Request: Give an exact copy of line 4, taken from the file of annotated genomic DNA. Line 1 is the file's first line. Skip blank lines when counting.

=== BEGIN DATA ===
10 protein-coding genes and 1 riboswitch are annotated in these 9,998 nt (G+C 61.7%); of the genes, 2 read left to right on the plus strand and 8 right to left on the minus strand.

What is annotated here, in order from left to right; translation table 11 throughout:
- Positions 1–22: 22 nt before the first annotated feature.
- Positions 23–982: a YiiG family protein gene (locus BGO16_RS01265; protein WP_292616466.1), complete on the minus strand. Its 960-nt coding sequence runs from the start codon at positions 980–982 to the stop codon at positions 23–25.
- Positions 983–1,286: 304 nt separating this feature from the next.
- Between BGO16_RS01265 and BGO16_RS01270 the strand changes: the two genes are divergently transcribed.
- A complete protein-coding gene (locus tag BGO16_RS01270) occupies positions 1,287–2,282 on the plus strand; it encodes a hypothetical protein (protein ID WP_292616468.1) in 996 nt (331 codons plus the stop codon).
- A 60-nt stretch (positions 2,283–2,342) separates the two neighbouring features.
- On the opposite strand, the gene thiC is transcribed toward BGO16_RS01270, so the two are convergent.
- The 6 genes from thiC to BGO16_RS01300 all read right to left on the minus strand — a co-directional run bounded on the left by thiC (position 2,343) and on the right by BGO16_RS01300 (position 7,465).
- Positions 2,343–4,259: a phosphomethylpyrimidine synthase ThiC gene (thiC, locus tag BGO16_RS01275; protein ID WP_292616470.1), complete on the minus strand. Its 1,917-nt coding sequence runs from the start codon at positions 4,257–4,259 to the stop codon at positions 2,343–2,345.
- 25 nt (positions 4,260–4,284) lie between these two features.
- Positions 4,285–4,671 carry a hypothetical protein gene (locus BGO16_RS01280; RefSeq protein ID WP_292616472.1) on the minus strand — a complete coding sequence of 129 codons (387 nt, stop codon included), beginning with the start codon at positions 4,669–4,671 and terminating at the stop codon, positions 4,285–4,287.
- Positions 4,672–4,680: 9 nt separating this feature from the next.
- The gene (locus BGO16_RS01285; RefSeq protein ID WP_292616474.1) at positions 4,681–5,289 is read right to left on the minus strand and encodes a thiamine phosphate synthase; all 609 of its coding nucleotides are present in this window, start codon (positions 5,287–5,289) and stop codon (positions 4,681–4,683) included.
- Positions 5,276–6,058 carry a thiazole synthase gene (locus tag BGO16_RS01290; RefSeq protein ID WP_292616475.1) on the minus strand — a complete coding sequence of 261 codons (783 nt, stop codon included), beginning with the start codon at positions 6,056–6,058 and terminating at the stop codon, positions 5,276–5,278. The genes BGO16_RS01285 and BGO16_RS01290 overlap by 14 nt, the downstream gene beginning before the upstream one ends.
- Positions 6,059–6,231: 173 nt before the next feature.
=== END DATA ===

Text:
- Positions 23–982: a YiiG family protein gene (locus BGO16_RS01265; protein WP_292616466.1), complete on the minus strand. Its 960-nt coding sequence runs from the start codon at positions 980–982 to the stop codon at positions 23–25.